Mikaya Taylor honored by her Kentucky home

We have written before about teen bluegrass singer Mikaya Taylor, who got her start on YouTube a few years ago.

It’s become a familiar story by now. People enjoyed the simple videos she posted online, and soon there was a demand for her to perform live. So she put a band together with the help and support of her family, and plays shows close to home in Kentucky, as often as a 13-year-old can manage. A debut single was released last year, I Never Really Knew Him, about her absent father and how he has affected her life by not being available.

Despite the sadness implied in the single, Mikaya is an irrepressibly cheerful and upbeat young lady, and she loves bluegrass music with her full heart and soul.

Last month, she was delighted and completely surprised to be named a Commonwealth Ambassador of Kentucky at a show where she was singing. The performance was in honor of military veterans, and people from the Kentucky Secretary of State’s office showed up and presented her with a letter from the Secretary, Alison Lundergan Grimes. They said that they had had their eye on Mikaya for some time, and that she deserved the recognition for her outstanding character and for always being an example to others for her giving and loving heart.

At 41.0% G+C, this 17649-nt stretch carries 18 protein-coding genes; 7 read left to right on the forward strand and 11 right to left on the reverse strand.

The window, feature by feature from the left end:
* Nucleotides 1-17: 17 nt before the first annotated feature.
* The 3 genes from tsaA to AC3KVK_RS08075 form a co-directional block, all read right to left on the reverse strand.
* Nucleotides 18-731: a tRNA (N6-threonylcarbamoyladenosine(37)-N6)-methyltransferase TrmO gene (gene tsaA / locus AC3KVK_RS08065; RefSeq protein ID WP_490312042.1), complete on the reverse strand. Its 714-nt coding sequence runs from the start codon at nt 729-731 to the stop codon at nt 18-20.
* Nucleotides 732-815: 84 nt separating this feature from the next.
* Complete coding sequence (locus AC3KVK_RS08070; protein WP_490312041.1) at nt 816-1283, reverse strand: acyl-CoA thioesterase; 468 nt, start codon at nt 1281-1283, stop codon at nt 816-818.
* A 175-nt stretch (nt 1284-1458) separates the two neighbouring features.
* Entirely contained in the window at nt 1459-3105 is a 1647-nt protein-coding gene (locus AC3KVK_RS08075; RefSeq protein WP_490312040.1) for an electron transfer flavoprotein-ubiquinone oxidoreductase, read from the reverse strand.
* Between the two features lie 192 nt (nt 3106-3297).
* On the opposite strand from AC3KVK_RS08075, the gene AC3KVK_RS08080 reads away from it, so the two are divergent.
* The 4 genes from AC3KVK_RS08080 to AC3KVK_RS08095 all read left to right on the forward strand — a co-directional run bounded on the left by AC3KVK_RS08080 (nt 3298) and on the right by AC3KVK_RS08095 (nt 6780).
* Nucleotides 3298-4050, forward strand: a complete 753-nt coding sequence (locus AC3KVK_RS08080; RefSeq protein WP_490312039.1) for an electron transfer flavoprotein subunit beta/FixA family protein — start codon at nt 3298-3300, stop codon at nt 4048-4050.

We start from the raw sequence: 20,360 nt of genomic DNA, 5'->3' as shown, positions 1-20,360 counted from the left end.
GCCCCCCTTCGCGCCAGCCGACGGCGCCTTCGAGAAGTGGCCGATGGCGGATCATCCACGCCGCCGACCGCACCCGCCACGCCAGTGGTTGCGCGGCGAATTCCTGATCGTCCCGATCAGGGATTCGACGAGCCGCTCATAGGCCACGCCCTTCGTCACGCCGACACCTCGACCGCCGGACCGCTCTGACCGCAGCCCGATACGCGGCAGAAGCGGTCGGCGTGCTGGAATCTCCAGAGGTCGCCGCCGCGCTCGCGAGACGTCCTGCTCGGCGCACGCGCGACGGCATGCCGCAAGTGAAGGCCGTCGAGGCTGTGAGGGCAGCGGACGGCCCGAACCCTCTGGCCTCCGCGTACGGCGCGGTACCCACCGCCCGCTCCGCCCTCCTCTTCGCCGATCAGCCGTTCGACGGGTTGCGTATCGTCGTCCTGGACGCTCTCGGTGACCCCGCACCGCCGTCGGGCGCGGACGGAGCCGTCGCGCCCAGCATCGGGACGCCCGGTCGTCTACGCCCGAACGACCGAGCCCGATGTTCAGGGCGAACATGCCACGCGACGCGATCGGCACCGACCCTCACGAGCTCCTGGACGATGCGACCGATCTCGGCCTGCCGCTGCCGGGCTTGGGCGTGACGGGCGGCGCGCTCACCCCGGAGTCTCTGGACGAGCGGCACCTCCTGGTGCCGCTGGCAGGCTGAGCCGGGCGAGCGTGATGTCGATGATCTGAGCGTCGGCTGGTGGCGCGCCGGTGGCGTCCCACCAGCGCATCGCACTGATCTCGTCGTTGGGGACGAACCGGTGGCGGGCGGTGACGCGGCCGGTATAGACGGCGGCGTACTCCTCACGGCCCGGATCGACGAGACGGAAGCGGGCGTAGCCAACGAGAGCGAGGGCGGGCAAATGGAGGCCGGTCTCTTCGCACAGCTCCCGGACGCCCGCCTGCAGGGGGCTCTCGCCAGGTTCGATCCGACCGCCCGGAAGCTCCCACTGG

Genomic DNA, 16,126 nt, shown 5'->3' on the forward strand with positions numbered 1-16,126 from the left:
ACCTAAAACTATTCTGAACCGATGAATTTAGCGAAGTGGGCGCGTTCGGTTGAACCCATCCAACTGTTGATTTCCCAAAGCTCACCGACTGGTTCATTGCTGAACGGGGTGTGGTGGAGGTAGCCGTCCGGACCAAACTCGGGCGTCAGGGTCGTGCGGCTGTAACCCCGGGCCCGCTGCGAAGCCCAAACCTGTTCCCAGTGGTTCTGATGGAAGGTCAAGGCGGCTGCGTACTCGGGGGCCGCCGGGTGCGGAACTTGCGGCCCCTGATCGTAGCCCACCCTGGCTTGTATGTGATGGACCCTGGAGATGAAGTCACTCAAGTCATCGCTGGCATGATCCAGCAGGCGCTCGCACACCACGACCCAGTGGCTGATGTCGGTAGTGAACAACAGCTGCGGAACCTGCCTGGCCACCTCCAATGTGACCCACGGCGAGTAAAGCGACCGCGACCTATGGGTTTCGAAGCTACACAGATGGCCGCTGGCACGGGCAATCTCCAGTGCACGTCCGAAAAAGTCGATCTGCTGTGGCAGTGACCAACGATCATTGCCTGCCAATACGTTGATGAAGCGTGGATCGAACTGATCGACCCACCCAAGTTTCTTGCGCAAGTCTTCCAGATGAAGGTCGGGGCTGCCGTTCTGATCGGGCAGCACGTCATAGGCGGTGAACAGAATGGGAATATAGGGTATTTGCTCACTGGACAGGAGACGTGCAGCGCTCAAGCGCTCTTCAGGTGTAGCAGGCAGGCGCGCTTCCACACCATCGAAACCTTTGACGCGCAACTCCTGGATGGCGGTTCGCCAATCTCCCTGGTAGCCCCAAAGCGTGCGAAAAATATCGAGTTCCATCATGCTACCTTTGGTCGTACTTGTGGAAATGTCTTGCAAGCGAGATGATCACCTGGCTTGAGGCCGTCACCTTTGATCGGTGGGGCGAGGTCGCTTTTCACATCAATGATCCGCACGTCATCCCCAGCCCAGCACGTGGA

They further said that she has the voice of an angel, and no matter where she sings, she is constantly touching someone with her music. They also recognized Taylor for being able to make people feel emotions in their heart, and noted that people everywhere are falling in love with her. High praise, indeed!

The official description from the state web site  reads…

The Commonwealth Ambassador Award is presented to any person who demonstrates exceptional character and citizenship through their contributions to the community, Kentucky or nation.

Well done, Mikaya. You make bluegrass music proud!

Here are a few pictures from the presentation at the Military Freedom Festival in Nicolasville, KY on June 9.

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About the Author

John Lawless

John had served as primary author and editor for The Bluegrass Blog from its launch in 2006 until being folded into Bluegrass Today in September of 2011. He continues in that capacity here, managing a strong team of columnists and correspondents.